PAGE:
“Suicide” conditioning drills, strength training and plenty of sweat tell just part of the story Garnett Mims envisions for a fitness and community center opening this fall in Detroit’s English Village.
The renovated 12,000-square-foot building at 16246 East Warren will welcome anyone looking to shed pounds and tone up, but the other part of the story involves guiding people – ages 8 to 80 – toward life goals.
The Muscles in Motion Systems (MIMS) training center joins an eastside neighborhood that’s lacking in recreation outlets. The facility, Coach Mims says, is his contribution to a city that nurtured his success as a star high school athlete and provided mentors who helped save his future, possibly even his life.
There was no Superman, no Batman. There was God, then there was our dad. -Garnett Mims
“I started out in baseball and boxing,” he says, “everything my father loved. He was our idol. There was no Superman, no Batman. There was God, then there was our dad.”
He was the “middle child” of John and Sallie Mims’ 17 sons and daughters and was raised in a neighborhood along West Eight Mile Road. Even with the unusual size of his family, Mims enjoyed a stable upbringing, like that of Southerners, he says, often hunting and fishing. Still, he drifted toward gangs. Then, during high school, he lashed out in a way that could have sealed his fate. After being confronted about his behavior, he struck a teacher, was expelled and faced the possibility he’d be criminally charged.
After seeing his mother plead his case to school administrators, he vowed to haunt the library, bring his grades up, and channel his frustrations into physical energy through sports.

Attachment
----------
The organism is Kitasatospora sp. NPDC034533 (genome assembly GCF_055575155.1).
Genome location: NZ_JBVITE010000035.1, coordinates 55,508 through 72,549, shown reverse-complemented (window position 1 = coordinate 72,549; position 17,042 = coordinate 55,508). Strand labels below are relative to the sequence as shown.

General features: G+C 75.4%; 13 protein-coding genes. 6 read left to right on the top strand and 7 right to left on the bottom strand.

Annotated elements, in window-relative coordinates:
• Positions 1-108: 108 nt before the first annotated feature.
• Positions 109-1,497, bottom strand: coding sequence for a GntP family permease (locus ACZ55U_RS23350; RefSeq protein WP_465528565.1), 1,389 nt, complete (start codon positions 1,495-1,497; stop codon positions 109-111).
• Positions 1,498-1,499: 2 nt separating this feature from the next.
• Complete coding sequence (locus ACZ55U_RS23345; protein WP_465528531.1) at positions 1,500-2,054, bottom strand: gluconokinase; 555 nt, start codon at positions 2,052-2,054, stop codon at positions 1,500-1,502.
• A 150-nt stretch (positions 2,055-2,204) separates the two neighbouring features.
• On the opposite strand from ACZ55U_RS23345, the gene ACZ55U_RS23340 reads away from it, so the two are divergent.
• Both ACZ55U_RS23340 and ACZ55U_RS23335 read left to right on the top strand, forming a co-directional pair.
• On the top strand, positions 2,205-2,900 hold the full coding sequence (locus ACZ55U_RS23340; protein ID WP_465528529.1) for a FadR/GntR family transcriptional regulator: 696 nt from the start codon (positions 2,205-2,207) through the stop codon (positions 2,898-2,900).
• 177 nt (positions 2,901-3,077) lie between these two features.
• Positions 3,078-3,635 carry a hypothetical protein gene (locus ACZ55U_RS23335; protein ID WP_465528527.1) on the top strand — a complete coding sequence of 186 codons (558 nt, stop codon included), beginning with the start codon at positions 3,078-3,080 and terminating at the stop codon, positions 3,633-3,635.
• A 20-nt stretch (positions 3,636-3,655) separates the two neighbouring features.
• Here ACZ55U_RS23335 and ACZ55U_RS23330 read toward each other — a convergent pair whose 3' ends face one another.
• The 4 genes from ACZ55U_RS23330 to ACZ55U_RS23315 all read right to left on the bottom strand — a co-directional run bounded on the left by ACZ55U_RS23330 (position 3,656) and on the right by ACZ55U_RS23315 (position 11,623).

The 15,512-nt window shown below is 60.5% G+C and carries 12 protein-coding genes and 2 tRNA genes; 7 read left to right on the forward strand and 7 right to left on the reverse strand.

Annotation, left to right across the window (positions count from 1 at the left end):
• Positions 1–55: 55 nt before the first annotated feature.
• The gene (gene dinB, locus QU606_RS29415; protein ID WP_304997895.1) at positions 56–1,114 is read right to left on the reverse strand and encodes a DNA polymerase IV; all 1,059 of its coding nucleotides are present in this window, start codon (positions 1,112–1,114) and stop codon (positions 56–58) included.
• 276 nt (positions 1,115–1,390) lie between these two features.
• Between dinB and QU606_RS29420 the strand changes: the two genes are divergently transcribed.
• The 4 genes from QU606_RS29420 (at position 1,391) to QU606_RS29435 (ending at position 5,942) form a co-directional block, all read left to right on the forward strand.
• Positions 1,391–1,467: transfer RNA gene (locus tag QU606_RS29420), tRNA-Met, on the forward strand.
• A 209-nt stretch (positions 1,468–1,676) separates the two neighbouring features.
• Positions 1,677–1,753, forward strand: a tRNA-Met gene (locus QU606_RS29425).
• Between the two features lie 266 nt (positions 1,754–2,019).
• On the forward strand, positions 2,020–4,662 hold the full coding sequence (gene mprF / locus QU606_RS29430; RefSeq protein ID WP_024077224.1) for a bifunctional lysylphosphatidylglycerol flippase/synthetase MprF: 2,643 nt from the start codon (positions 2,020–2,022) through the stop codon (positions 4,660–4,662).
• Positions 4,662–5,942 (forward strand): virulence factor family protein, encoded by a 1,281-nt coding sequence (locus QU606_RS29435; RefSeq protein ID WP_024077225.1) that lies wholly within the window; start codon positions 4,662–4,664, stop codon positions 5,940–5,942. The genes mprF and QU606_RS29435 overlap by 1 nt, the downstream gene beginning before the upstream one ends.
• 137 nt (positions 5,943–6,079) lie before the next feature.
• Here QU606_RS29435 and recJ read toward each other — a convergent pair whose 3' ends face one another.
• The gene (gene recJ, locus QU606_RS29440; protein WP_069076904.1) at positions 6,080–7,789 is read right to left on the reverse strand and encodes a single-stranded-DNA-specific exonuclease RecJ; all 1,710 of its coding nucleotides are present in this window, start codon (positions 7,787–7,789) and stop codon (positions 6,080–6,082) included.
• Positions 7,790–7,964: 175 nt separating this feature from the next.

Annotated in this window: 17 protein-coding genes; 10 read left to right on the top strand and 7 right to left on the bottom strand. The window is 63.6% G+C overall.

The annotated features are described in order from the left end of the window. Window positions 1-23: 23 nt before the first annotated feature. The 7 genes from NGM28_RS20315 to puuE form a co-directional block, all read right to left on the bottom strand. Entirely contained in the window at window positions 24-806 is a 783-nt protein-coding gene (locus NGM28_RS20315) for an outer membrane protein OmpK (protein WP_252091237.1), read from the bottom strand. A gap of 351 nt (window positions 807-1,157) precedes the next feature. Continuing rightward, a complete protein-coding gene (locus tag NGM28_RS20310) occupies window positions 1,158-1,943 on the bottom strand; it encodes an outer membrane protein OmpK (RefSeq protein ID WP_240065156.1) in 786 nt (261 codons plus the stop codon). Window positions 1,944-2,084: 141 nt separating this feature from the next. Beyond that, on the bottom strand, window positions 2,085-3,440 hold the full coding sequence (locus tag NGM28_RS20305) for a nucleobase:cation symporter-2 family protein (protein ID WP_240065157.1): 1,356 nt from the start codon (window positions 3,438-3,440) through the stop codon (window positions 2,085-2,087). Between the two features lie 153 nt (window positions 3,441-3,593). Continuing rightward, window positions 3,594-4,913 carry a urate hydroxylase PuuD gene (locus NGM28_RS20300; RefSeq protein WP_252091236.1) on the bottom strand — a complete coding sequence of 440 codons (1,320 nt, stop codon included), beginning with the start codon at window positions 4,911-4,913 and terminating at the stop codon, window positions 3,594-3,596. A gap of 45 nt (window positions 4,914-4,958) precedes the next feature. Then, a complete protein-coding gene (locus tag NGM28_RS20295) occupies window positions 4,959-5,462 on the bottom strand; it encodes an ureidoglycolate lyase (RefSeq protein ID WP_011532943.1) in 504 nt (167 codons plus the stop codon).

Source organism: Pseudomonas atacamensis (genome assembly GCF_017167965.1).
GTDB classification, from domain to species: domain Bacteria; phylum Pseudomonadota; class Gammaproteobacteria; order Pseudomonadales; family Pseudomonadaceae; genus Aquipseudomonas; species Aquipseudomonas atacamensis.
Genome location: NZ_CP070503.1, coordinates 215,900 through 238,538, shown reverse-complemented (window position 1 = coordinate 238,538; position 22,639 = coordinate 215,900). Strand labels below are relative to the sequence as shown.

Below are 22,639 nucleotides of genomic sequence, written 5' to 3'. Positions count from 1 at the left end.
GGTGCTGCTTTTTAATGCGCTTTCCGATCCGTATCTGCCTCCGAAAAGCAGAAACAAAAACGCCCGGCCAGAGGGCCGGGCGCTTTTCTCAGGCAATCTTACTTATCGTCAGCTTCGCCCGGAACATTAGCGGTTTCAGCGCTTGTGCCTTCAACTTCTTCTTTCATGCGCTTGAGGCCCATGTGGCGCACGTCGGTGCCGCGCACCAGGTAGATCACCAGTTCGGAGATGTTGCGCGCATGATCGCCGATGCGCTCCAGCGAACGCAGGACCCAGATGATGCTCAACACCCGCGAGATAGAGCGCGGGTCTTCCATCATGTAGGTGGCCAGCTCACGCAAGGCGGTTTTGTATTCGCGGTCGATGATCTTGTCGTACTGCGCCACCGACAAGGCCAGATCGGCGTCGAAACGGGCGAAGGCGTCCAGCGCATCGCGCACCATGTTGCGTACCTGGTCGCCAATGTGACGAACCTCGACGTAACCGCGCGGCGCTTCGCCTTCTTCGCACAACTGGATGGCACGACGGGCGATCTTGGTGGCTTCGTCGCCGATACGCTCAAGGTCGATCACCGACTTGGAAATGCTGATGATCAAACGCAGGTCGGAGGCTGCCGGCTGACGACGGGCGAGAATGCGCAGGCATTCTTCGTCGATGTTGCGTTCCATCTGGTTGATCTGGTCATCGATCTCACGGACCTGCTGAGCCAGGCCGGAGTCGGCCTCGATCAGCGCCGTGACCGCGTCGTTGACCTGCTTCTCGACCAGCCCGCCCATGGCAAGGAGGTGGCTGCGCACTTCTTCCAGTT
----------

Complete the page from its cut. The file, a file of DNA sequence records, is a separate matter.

“When I saw my mother crying, I felt this small,” says Mims, revealing tiny space between his thumb and index finger.
With a coach’s guidance and years of experience avoiding his older brothers’ tackles, he morphed into the best running back ever to play at his new school, Cooley High. Mims went on to Ferris State University where he continued excelling athletically.
Later, he traveled to Los Angeles, worked as professional security alongside then-unknown-actor Michael Clarke Duncan, and networked with other celebrities. In California he laid the groundwork for the MIMS fitness enterprise, a family operation he brought back to Detroit. He’s expanded the program to include youth mentoring, leadership principles and life coaching for groups and individuals.
“We have to go after something bigger than sports achievement,” says Mims, who tells trainees his MIMS program acronym also abbreviates “make it mean something.”
He formed Muscles in Motion in 1997 and has worked primarily with athletes of various experience levels. His efforts extend beyond physical training as he recruits trainees to support volunteer community cleanups and events like ARISE Detroit! Neighborhoods Day.
“Spiritual, mental … he lets you know it’s not all about football,” says Tyrice White, a National Football League free agent linebacker who trains with Mims. “He keeps himself in shape. He takes care of his mom. He goes to church. You want good people around you, and he’s a good person. He’s a little bit unorthodox, but it works.”
Joyce Burrell, who with Janet Howard co-founded the Inspiring Our Sons mentoring program, calls Mims an effective motivator after his work with 10 to 15 of her students for a semester, at no charge.
“He really focuses on the whole person,” Burrell says. “He focuses on the whole child.”
David Mims, a partner in the MIMS enterprise, says his older brother’s leadership and vision is driven by passion and concern for others, not a goal to simply build clientele.
“It’s not a business, it’s a lifestyle,” he says. “We need people to gravitate to it, because we want to share.”
Through the Muscles in Motion program and the new facility, Mims says he wants to help Detroiters grow individually and collectively.
“Everybody who’s here, we believe, through our program, can find a purpose on this earth,” he adds.
Photos by Paul Engstrom